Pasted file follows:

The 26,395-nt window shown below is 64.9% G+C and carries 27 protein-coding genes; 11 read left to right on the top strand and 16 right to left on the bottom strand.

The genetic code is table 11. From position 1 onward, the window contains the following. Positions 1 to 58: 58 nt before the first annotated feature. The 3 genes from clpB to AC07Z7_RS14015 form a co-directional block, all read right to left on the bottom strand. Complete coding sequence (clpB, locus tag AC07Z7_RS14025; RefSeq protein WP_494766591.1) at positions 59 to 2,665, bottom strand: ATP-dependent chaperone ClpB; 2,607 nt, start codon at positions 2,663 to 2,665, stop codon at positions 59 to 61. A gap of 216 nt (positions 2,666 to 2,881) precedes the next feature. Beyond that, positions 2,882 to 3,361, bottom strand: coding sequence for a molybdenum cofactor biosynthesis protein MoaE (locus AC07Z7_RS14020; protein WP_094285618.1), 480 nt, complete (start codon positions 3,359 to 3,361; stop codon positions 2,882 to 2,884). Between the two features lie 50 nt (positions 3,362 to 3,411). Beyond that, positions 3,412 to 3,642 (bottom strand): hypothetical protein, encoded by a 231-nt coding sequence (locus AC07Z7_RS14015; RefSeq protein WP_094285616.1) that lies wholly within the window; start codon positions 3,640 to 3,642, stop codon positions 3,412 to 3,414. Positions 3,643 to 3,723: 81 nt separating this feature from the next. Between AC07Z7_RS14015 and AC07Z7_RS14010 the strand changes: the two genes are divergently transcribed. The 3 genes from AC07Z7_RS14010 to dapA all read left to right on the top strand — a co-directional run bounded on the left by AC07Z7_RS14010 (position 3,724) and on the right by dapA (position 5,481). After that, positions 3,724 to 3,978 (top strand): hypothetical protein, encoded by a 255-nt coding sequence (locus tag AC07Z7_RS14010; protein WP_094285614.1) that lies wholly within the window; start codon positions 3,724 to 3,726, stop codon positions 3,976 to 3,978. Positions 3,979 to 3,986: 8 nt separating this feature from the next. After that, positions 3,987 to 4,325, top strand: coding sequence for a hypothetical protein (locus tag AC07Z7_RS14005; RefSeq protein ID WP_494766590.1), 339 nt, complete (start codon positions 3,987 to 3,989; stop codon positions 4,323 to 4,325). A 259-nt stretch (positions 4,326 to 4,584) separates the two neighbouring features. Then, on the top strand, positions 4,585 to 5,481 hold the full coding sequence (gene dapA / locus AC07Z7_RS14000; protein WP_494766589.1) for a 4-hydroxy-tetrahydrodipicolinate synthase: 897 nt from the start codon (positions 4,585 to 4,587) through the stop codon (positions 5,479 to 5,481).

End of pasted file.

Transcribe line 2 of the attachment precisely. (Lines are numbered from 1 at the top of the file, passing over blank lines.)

The genetic code is table 11. From position 1 onward, the window contains the following. Positions 1 to 58: 58 nt before the first annotated feature. The 3 genes from clpB to AC07Z7_RS14015 form a co-directional block, all read right to left on the bottom strand. Complete coding sequence (clpB, locus tag AC07Z7_RS14025; RefSeq protein WP_494766591.1) at positions 59 to 2,665, bottom strand: ATP-dependent chaperone ClpB; 2,607 nt, start codon at positions 2,663 to 2,665, stop codon at positions 59 to 61. A gap of 216 nt (positions 2,666 to 2,881) precedes the next feature. Beyond that, positions 2,882 to 3,361, bottom strand: coding sequence for a molybdenum cofactor biosynthesis protein MoaE (locus AC07Z7_RS14020; protein WP_094285618.1), 480 nt, complete (start codon positions 3,359 to 3,361; stop codon positions 2,882 to 2,884). Between the two features lie 50 nt (positions 3,362 to 3,411). Beyond that, positions 3,412 to 3,642 (bottom strand): hypothetical protein, encoded by a 231-nt coding sequence (locus AC07Z7_RS14015; RefSeq protein WP_094285616.1) that lies wholly within the window; start codon positions 3,640 to 3,642, stop codon positions 3,412 to 3,414. Positions 3,643 to 3,723: 81 nt separating this feature from the next. Between AC07Z7_RS14015 and AC07Z7_RS14010 the strand changes: the two genes are divergently transcribed. The 3 genes from AC07Z7_RS14010 to dapA all read left to right on the top strand — a co-directional run bounded on the left by AC07Z7_RS14010 (position 3,724) and on the right by dapA (position 5,481). After that, positions 3,724 to 3,978 (top strand): hypothetical protein, encoded by a 255-nt coding sequence (locus tag AC07Z7_RS14010; protein WP_094285614.1) that lies wholly within the window; start codon positions 3,724 to 3,726, stop codon positions 3,976 to 3,978. Positions 3,979 to 3,986: 8 nt separating this feature from the next. After that, positions 3,987 to 4,325, top strand: coding sequence for a hypothetical protein (locus tag AC07Z7_RS14005; RefSeq protein ID WP_494766590.1), 339 nt, complete (start codon positions 3,987 to 3,989; stop codon positions 4,323 to 4,325). A 259-nt stretch (positions 4,326 to 4,584) separates the two neighbouring features. Then, on the top strand, positions 4,585 to 5,481 hold the full coding sequence (gene dapA / locus AC07Z7_RS14000; protein WP_494766589.1) for a 4-hydroxy-tetrahydrodipicolinate synthase: 897 nt from the start codon (positions 4,585 to 4,587) through the stop codon (positions 5,479 to 5,481).